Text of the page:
HOME | THE AUTHOR | CONTACT | RESOURCES | SIGN UP | SEARCH



 

PAGE 1 - 2 - 3 - 4 - 5 - 6 - 7 - 8 - 9 - 10


Application Day
 
The time has come to actually fill out an application and make an effort to get a job at a restaurant which meets your specifications. There are some key things to remember here. This is not as simple as; walk in, ask for an app, fill it out and go home.
 
Think about things from the perspective of the restaurant’s manager or owner. Would you hire you if you were them? Be prepared for the experience, make a great impression. You only get one chance to make a first impression; after all, that’s why it’s called a first impression!

Dress for the occasion; if possible wear something similar to what the servers wear so the manager knows what you’ll look like on their floor serving tables. Actually iron your clothes, khakis should have a crease in the leg and dress shirts should have creased sleeves. Both should be free from wrinkles otherwise. TIP: use spray sizing or starch to keep the creases crisp.
 
Be sure you arrive with the necessary items. You should have two black ball point pens (in case one dies on you) and a listing of the information you will need for the application. Your list should include: your social security number, previous two addresses (one is usually enough, but as long as you’re going to the trouble of making a list…), your education with school names and addresses, courses of study and G.P.A., your four most recent employers including supervisor’s name and phone number and street address with ZIP code, dates employed and reason for leaving and last but not least three to four personal references (not relatives and not work related).
 
Should you include your resume with your application? Most restaurants do not require one and I’ve heard of a couple that think the applicant is actually overqualified for the position if they have one. On the other hand it does show you sincerely want to find a position and often you include information on your resume which is not asked for on the application like outside achievements and hobbies. This information might win you points, which is why I am on the “include a resume” side of the fence. I feel the small chance they view it negatively far outweighs the benefit it may be to you if they read it.

When you ask for the application also ask who it is that will be reading it. When you have completed it, politely ask (usually a host(ess)) if that person is available. If they are not, simply leave it with them and ask when a good time to phone would be. If they are available, ask to speak to them!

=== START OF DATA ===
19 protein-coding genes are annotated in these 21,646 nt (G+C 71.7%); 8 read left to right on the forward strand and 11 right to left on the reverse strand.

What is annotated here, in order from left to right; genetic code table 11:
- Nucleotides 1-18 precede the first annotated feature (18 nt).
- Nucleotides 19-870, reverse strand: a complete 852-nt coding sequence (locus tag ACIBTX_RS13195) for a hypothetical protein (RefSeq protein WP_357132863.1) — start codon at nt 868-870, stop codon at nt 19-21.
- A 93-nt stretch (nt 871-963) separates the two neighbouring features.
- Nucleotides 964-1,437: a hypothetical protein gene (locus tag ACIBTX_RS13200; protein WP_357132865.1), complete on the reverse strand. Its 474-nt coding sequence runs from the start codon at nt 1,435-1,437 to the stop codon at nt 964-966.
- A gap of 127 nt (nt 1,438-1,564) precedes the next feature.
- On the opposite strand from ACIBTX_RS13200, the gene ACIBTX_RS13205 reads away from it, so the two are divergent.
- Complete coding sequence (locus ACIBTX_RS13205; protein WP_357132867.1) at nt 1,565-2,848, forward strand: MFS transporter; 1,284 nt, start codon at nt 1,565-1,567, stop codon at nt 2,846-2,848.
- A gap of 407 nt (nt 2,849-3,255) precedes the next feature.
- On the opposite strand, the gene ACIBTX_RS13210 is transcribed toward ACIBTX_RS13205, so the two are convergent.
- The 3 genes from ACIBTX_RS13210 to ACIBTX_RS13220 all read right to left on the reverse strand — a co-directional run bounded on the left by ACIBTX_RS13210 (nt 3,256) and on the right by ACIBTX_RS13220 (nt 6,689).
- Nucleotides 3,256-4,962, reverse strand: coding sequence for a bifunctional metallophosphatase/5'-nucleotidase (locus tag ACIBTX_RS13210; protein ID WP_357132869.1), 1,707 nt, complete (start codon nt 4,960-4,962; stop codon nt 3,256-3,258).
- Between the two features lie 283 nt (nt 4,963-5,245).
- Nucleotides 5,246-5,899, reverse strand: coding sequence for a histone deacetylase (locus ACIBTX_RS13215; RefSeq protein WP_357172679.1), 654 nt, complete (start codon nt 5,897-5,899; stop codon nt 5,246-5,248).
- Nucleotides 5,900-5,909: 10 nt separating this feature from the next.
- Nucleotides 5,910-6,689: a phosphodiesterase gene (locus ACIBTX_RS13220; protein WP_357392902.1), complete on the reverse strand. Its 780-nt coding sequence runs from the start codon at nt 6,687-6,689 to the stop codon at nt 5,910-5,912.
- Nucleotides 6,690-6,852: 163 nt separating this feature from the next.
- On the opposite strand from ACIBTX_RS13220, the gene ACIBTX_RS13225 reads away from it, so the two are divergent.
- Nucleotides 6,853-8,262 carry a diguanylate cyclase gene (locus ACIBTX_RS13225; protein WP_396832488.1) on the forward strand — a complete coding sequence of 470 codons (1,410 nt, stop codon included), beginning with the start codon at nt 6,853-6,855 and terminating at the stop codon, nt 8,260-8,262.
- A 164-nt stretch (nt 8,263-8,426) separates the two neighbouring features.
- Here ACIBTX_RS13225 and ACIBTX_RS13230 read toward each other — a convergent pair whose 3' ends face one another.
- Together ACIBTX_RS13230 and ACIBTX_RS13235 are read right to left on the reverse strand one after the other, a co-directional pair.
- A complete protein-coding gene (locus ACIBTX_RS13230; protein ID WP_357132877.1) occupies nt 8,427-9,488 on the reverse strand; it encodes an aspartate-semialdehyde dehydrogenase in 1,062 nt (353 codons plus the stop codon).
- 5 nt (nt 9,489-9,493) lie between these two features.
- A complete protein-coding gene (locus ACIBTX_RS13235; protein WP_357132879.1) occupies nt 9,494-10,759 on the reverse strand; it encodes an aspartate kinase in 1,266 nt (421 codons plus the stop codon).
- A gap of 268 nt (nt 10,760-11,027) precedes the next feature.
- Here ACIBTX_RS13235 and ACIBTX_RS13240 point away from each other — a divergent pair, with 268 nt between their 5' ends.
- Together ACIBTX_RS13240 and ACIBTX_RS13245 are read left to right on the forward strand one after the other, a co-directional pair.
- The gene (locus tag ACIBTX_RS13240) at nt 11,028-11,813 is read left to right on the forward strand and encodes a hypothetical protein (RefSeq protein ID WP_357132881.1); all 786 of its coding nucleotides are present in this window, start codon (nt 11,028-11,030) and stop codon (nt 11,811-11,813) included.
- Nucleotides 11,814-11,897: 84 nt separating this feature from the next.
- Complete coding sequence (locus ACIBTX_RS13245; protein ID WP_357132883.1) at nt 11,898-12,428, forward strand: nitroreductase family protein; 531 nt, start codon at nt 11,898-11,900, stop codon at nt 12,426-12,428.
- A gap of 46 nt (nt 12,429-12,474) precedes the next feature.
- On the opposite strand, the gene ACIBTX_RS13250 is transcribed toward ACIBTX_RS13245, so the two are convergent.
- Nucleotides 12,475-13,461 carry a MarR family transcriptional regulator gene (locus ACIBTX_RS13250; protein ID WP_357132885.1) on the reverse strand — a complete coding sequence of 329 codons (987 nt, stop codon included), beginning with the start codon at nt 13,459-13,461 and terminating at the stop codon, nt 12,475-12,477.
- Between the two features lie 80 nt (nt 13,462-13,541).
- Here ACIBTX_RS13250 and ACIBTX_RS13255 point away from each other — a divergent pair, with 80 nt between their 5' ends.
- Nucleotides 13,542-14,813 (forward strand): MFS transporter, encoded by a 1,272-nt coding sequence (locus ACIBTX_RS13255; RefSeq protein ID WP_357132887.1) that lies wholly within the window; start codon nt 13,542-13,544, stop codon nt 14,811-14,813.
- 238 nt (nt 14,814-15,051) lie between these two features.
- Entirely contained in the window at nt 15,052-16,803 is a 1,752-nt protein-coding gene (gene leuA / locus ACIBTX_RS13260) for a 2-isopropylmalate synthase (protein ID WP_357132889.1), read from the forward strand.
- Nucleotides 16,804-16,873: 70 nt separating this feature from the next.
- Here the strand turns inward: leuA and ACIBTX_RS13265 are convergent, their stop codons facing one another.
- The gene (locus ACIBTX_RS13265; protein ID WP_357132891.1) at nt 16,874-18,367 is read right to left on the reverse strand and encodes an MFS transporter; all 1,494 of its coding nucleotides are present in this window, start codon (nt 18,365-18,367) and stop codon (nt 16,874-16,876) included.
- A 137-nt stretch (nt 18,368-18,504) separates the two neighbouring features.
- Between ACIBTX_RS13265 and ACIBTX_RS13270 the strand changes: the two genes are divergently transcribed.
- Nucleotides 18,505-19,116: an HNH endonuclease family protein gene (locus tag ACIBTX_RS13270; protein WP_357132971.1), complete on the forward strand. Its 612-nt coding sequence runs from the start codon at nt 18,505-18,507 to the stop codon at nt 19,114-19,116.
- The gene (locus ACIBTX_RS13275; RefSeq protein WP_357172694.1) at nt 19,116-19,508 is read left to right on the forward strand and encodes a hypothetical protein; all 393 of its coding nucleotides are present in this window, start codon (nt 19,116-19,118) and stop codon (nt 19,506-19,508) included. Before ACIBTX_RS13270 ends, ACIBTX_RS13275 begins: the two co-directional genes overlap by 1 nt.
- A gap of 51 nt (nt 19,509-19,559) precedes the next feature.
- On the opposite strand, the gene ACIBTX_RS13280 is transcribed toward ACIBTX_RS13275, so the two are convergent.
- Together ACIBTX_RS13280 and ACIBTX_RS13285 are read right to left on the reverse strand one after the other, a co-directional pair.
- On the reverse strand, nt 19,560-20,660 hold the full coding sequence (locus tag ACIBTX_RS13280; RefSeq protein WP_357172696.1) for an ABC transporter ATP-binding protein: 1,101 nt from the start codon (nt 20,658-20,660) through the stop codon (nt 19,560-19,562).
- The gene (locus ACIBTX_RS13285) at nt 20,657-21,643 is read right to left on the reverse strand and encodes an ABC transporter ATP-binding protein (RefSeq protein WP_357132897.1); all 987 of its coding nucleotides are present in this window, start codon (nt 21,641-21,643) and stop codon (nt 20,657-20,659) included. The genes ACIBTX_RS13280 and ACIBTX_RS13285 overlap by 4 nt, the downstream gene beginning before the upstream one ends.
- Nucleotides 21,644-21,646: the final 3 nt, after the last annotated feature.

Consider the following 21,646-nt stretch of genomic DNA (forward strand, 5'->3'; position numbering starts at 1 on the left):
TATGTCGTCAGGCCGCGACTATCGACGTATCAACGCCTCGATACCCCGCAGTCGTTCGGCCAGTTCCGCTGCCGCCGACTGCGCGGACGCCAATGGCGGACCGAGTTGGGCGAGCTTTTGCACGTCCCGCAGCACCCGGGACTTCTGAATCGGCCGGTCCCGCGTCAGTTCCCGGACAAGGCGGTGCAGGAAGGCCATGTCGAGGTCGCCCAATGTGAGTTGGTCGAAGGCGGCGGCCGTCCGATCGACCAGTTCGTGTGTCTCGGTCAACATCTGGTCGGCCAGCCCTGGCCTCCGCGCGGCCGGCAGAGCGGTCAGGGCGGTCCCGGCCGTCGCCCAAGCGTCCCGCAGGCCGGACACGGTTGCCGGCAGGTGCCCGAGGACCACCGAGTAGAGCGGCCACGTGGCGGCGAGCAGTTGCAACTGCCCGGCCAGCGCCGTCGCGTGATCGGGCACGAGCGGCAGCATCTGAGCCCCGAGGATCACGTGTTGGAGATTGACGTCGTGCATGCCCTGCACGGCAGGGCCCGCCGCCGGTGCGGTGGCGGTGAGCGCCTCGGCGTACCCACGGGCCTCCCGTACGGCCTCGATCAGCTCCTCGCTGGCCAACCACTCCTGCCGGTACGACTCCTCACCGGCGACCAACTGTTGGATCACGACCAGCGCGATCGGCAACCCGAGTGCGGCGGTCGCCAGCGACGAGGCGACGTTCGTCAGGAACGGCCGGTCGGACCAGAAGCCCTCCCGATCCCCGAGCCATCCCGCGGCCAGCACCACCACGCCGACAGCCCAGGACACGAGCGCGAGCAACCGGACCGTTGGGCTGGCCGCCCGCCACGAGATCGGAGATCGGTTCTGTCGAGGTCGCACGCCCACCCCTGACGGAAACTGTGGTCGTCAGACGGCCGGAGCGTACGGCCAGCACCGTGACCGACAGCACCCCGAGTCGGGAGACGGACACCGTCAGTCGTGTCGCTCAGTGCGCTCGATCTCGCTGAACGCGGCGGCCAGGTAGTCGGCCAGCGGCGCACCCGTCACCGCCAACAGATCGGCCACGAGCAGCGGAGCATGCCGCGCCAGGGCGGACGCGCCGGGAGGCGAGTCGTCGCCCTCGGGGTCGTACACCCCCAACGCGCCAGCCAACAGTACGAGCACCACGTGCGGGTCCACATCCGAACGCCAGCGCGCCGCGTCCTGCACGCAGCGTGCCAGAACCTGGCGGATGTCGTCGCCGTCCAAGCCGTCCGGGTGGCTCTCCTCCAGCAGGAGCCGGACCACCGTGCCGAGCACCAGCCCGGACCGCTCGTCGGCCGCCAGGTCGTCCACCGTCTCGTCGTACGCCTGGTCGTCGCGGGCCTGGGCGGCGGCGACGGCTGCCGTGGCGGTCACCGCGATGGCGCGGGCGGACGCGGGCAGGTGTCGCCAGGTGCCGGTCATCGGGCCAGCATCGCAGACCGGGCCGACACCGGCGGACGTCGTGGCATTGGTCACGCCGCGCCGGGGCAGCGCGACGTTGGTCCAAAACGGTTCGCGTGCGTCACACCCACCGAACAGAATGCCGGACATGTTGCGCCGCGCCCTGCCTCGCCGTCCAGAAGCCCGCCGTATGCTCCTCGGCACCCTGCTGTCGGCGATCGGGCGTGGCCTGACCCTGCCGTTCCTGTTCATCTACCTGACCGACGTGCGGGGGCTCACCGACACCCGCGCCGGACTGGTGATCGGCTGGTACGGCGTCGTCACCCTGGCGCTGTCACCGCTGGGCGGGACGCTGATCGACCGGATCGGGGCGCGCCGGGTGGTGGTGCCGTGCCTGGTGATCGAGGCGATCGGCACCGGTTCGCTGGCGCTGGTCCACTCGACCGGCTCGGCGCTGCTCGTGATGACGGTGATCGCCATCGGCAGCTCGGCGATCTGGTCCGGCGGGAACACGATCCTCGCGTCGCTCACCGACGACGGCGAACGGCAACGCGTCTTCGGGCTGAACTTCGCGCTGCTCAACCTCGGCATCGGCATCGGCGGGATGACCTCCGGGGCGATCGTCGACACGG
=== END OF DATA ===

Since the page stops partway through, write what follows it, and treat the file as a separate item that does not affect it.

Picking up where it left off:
If you are able to give your application to the decision maker let them know you enjoyed dining in their restaurant. Tell them why you chose their restaurant to apply at, what you like about the business and or staff. Let them know you actually considered where you were applying and they are not just “a restaurant” which “might” hire you. Let them know how you can add value to their business. They can train anyone to be a food server but it’s difficult to train “people skills”. Be sure to let them know you have excelled with customer service elsewhere. If you don’t have that experience or this is your first job you could let them know what kinds of groups / clubs you have been involved with. Tell them why you chose their restaurant and how you, specifically, can benefit their business.
 
Before you leave, ask when a good time to check back would be and stick to it! Phone them (during a slow period) and ask if they have reviewed your application, sending a postal mail letter addressed to the manager you spoke to might make the difference between you being “one of the flock” and “a go-getter”. Stopping back by the restaurant and checking on your application shows the manager you want a job there, that you are interested in that particular restaurant and it wasn’t just another stop on your list of restaurants in the area!
 
You’re Hired, Yay!
 
You went through the interviews and won the manager over and now it’s time for you to start work. You have selected a restaurant which fits your needs and personality. You are set to work when and where you want. Hopefully this will equate to a good working scenario and you’ll be happy when you’re at work which is important for both your own welfare and to how much you’re going to make. If you’re happy at work it shows to your guests and they are in a better mood which makes for higher tips and happier guests.